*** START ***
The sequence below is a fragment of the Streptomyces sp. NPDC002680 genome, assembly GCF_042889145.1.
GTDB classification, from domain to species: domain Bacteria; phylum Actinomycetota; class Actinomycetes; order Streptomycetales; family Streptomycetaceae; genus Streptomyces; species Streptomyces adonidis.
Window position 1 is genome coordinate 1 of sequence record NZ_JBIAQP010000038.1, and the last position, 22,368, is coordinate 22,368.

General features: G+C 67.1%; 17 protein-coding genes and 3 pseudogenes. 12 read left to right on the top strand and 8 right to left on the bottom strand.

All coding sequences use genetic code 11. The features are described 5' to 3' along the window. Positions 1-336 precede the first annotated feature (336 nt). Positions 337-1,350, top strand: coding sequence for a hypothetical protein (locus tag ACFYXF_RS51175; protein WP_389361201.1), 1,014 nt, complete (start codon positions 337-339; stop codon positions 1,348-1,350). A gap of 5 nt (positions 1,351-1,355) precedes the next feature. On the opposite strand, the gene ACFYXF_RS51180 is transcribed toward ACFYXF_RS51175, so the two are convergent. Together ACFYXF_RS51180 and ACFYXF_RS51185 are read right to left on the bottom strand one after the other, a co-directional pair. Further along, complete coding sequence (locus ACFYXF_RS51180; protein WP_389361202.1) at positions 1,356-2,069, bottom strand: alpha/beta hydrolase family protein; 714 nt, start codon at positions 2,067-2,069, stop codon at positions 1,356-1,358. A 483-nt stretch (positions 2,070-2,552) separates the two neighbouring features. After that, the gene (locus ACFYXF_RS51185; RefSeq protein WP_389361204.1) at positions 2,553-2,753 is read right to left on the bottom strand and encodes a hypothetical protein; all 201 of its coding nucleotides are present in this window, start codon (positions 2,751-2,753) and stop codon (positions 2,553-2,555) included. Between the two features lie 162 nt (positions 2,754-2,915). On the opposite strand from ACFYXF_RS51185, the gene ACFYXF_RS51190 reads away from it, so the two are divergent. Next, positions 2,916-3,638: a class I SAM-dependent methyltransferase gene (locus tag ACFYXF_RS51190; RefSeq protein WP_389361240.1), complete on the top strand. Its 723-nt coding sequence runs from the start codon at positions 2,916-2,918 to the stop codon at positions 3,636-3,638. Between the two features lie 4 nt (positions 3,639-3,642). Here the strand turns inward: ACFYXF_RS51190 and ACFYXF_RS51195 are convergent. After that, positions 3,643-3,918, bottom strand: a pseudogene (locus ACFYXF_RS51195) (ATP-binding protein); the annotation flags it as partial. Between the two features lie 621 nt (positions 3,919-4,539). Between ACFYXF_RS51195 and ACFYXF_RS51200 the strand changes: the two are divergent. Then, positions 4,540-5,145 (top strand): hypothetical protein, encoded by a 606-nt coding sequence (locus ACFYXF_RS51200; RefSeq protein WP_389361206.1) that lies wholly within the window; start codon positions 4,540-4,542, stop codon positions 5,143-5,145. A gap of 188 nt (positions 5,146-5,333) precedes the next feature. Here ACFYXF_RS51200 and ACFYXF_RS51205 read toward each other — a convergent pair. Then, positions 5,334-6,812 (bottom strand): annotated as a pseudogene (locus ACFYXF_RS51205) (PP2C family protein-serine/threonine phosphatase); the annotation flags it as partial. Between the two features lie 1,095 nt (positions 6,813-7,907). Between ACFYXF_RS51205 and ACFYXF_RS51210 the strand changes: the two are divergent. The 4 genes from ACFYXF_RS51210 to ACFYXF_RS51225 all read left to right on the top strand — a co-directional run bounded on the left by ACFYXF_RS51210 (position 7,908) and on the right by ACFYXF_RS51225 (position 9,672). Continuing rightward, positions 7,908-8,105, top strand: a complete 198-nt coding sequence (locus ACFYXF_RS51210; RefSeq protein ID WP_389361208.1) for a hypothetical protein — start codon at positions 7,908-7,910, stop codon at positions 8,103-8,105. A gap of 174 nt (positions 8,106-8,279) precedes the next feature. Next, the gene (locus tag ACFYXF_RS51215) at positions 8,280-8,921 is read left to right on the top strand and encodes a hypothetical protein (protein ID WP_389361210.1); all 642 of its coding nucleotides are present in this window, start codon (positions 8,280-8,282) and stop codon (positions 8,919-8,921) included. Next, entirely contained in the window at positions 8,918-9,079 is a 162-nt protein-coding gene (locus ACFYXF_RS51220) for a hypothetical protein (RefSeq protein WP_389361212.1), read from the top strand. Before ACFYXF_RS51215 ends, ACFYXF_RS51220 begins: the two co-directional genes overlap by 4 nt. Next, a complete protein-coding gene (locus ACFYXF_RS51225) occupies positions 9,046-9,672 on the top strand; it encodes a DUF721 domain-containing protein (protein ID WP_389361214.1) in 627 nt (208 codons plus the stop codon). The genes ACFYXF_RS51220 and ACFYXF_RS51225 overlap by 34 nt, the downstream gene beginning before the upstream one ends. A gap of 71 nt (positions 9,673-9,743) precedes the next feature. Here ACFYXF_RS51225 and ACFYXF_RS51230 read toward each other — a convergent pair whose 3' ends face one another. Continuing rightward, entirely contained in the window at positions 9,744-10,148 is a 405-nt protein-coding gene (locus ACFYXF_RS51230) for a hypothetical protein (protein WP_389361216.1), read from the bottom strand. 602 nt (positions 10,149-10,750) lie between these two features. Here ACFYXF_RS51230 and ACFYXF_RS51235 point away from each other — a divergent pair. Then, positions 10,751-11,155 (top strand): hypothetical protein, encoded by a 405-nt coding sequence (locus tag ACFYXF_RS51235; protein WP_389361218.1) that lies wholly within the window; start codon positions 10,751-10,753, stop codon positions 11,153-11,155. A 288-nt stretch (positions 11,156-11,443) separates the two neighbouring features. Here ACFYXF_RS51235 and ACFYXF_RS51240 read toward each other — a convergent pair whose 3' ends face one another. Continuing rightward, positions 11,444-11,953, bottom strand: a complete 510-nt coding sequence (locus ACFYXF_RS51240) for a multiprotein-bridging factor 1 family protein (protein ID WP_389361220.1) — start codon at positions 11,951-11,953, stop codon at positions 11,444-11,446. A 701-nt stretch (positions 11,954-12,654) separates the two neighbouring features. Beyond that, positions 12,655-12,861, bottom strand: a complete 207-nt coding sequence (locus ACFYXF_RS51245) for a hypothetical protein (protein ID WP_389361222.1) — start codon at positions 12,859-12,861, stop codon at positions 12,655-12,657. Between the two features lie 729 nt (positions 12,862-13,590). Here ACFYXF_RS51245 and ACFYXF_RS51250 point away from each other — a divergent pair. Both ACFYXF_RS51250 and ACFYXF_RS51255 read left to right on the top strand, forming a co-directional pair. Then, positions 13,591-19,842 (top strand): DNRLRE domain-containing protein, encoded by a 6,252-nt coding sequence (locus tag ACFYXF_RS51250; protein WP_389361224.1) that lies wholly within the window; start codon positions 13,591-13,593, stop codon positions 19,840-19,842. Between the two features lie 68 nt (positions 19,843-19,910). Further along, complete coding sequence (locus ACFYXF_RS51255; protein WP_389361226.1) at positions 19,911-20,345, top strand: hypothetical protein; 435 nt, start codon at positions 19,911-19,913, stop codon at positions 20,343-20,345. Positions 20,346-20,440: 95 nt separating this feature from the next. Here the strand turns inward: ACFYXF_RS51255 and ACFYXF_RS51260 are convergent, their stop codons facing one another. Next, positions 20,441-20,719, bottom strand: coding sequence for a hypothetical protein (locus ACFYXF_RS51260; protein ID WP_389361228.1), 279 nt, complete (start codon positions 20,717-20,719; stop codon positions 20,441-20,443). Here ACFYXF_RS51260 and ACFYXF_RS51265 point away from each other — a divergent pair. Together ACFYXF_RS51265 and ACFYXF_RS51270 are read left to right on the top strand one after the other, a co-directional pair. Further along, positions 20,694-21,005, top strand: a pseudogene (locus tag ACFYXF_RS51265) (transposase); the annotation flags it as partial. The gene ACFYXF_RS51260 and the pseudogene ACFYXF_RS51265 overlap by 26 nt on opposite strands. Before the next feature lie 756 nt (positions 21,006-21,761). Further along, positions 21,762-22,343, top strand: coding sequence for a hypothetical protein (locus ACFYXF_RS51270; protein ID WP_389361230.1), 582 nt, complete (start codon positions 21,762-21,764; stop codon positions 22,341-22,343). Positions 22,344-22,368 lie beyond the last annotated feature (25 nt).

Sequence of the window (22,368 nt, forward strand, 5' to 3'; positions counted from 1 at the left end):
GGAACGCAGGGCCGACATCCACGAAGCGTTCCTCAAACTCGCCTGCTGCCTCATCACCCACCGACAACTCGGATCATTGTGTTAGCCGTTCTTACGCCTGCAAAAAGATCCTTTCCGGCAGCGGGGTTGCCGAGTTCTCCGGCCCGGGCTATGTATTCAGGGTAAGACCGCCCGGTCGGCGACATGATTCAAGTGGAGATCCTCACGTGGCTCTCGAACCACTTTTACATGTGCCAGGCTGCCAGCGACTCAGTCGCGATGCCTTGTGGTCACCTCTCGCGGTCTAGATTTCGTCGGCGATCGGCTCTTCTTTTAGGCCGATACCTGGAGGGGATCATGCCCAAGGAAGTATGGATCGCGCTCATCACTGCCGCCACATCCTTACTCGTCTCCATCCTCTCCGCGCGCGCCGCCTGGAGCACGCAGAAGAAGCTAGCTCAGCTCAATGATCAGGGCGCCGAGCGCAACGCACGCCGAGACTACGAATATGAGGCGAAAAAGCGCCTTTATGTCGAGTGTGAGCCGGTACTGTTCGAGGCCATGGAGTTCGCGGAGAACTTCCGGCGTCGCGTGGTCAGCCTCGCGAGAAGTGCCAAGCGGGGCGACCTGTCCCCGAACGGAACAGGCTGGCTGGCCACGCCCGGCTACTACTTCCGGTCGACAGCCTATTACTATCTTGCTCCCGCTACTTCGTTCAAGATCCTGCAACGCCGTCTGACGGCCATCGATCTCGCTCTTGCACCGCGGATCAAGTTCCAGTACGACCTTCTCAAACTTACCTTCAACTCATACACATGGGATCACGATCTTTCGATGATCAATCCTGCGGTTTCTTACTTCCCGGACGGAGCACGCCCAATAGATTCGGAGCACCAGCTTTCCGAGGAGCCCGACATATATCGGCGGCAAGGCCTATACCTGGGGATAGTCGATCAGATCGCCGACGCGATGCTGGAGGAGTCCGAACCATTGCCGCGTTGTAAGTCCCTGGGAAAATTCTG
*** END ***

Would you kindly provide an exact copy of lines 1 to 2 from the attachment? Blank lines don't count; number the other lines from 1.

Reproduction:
The sequence below is a fragment of the Streptomyces sp. NPDC002680 genome, assembly GCF_042889145.1.
GTDB classification, from domain to species: domain Bacteria; phylum Actinomycetota; class Actinomycetes; order Streptomycetales; family Streptomycetaceae; genus Streptomyces; species Streptomyces adonidis.